P2.2 Provide details about plans for ongoing monitoring of the goals and interviews
First of all, the patient should be taken to a psychiatrist so that he can suggest some medications for immediate response to the ongoing disease. Furthermore, the patient should also visit a general physician who can check any general disability caused by the respective disease and suggest some relief and medications for the recovery. Yoga specialist doctors are also one of the most important doctors for recovery of the disease, forgetting the long-term solution of the disease (Ministry of Health, 2019). Moreover, the patient should only take such food that is suggested by nutrition. In this regard, all the goals can be fulfilled with the help of the suggested plans. The patient is also recommended for following all the medications as well as all treatments proposed by the doctors along with a regular check-up as per the doctor’s direction. They should also be an agent of mental Health services who can take the recovery position and condition of the patient on a weekly basis.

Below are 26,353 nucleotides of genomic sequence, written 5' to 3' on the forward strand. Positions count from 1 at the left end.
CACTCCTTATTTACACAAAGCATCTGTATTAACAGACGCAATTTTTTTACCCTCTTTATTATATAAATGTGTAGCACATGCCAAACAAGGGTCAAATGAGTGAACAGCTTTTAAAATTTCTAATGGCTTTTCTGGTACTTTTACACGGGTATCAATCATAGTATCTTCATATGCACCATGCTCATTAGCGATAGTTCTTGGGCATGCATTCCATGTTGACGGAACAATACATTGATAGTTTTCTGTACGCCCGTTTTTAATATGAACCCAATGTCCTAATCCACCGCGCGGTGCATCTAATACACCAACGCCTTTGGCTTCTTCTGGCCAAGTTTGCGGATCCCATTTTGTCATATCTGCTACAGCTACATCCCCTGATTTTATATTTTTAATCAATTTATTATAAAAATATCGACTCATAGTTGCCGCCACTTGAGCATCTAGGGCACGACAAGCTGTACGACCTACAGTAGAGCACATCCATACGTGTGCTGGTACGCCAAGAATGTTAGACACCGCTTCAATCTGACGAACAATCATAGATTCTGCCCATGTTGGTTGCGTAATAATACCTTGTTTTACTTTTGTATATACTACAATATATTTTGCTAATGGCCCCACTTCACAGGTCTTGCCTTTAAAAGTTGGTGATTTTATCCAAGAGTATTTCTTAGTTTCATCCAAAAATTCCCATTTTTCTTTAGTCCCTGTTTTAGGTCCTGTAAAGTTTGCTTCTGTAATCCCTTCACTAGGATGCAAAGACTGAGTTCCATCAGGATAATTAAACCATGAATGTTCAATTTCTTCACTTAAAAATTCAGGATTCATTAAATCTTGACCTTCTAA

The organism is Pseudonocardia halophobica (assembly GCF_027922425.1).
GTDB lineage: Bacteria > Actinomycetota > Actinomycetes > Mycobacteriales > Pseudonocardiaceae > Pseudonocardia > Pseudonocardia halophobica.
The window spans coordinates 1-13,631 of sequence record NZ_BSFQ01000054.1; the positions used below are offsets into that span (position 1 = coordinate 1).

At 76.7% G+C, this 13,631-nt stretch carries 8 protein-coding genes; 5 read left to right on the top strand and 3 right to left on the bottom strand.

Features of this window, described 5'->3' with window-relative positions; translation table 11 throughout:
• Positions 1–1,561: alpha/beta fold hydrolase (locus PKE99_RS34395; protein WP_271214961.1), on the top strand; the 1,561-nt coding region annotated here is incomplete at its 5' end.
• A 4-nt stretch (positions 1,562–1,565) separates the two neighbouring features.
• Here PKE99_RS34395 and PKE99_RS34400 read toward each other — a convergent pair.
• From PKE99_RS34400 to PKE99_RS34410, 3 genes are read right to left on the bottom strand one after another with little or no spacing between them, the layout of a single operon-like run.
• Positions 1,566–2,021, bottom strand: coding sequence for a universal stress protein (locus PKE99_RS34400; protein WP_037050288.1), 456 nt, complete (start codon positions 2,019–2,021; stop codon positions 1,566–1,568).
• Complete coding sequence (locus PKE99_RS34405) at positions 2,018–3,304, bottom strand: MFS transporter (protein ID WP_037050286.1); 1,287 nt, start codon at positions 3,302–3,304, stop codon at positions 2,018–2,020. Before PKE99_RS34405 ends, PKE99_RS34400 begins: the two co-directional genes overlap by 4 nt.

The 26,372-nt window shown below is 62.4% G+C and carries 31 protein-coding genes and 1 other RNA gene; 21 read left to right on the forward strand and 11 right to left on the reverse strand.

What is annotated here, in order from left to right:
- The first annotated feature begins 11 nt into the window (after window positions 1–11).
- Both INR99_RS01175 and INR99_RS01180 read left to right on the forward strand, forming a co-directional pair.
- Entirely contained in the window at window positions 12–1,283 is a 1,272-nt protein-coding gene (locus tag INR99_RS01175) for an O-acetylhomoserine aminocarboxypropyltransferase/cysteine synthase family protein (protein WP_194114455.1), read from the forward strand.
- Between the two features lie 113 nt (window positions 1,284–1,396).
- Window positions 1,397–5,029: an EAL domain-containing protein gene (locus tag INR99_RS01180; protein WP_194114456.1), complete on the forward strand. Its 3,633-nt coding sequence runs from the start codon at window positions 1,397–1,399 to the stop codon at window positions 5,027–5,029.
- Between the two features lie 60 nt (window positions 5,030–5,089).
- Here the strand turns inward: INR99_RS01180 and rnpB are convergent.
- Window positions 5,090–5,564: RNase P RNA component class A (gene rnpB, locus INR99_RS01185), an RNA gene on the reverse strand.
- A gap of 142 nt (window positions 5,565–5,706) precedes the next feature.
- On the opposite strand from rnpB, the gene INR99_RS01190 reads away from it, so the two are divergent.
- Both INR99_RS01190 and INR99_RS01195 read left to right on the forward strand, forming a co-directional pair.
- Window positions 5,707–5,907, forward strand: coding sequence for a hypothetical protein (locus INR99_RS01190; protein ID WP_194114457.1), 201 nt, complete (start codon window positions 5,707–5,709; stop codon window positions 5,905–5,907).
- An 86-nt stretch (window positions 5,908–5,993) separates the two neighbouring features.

P2.3 Description of patient and family/carer education
It has been observed that Mr X is only close to the family and social friends who are related to family members. In this regard, it is necessary for Mr X in order to do proper support that can help the patient in terms of a proper recovery (Dunn & Marshall, 2015). It is recommended for the family members of the patient to consult with the doctor in such a manner that the doctor can illustrate the supportive factors that can be provided to the patient at the time of their need and overcoming with mental illness.